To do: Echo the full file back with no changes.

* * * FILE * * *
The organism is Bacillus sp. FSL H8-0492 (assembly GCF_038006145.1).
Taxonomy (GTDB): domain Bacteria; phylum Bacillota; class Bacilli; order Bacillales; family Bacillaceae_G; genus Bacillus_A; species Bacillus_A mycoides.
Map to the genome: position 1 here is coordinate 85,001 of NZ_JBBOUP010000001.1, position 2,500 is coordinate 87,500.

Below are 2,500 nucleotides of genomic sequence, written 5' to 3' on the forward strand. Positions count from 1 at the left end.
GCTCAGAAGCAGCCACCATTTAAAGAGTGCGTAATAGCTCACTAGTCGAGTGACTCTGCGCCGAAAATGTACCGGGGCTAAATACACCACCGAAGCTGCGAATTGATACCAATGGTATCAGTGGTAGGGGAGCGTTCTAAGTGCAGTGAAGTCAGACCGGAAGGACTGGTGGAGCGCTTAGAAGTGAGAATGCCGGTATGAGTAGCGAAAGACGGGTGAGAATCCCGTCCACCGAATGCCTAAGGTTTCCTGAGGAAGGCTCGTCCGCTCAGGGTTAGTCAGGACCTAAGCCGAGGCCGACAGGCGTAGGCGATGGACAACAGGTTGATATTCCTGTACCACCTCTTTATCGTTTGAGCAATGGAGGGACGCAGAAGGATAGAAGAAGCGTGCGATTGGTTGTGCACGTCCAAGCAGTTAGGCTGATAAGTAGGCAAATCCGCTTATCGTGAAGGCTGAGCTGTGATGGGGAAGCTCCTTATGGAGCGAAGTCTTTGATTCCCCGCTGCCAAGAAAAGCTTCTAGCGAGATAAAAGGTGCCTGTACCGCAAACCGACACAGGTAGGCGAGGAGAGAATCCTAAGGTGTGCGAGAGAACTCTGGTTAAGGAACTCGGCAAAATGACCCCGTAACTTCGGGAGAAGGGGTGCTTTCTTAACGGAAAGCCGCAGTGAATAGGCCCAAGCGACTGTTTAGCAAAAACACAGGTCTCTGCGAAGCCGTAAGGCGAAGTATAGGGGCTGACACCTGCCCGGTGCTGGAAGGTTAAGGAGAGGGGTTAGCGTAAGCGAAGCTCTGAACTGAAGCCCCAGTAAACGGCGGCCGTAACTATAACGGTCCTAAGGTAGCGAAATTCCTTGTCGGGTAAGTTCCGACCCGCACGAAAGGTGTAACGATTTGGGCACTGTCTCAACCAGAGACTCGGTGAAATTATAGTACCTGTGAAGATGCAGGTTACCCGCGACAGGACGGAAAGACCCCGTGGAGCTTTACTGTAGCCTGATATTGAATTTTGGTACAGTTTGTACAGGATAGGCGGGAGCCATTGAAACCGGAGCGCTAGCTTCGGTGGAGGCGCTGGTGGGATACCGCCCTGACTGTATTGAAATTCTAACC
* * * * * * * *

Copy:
The organism is Bacillus sp. FSL H8-0492 (assembly GCF_038006145.1).
Taxonomy (GTDB): domain Bacteria; phylum Bacillota; class Bacilli; order Bacillales; family Bacillaceae_G; genus Bacillus_A; species Bacillus_A mycoides.
Map to the genome: position 1 here is coordinate 85,001 of NZ_JBBOUP010000001.1, position 2,500 is coordinate 87,500.

Below are 2,500 nucleotides of genomic sequence, written 5' to 3' on the forward strand. Positions count from 1 at the left end.
GCTCAGAAGCAGCCACCATTTAAAGAGTGCGTAATAGCTCACTAGTCGAGTGACTCTGCGCCGAAAATGTACCGGGGCTAAATACACCACCGAAGCTGCGAATTGATACCAATGGTATCAGTGGTAGGGGAGCGTTCTAAGTGCAGTGAAGTCAGACCGGAAGGACTGGTGGAGCGCTTAGAAGTGAGAATGCCGGTATGAGTAGCGAAAGACGGGTGAGAATCCCGTCCACCGAATGCCTAAGGTTTCCTGAGGAAGGCTCGTCCGCTCAGGGTTAGTCAGGACCTAAGCCGAGGCCGACAGGCGTAGGCGATGGACAACAGGTTGATATTCCTGTACCACCTCTTTATCGTTTGAGCAATGGAGGGACGCAGAAGGATAGAAGAAGCGTGCGATTGGTTGTGCACGTCCAAGCAGTTAGGCTGATAAGTAGGCAAATCCGCTTATCGTGAAGGCTGAGCTGTGATGGGGAAGCTCCTTATGGAGCGAAGTCTTTGATTCCCCGCTGCCAAGAAAAGCTTCTAGCGAGATAAAAGGTGCCTGTACCGCAAACCGACACAGGTAGGCGAGGAGAGAATCCTAAGGTGTGCGAGAGAACTCTGGTTAAGGAACTCGGCAAAATGACCCCGTAACTTCGGGAGAAGGGGTGCTTTCTTAACGGAAAGCCGCAGTGAATAGGCCCAAGCGACTGTTTAGCAAAAACACAGGTCTCTGCGAAGCCGTAAGGCGAAGTATAGGGGCTGACACCTGCCCGGTGCTGGAAGGTTAAGGAGAGGGGTTAGCGTAAGCGAAGCTCTGAACTGAAGCCCCAGTAAACGGCGGCCGTAACTATAACGGTCCTAAGGTAGCGAAATTCCTTGTCGGGTAAGTTCCGACCCGCACGAAAGGTGTAACGATTTGGGCACTGTCTCAACCAGAGACTCGGTGAAATTATAGTACCTGTGAAGATGCAGGTTACCCGCGACAGGACGGAAAGACCCCGTGGAGCTTTACTGTAGCCTGATATTGAATTTTGGTACAGTTTGTACAGGATAGGCGGGAGCCATTGAAACCGGAGCGCTAGCTTCGGTGGAGGCGCTGGTGGGATACCGCCCTGACTGTATTGAAATTCTAACC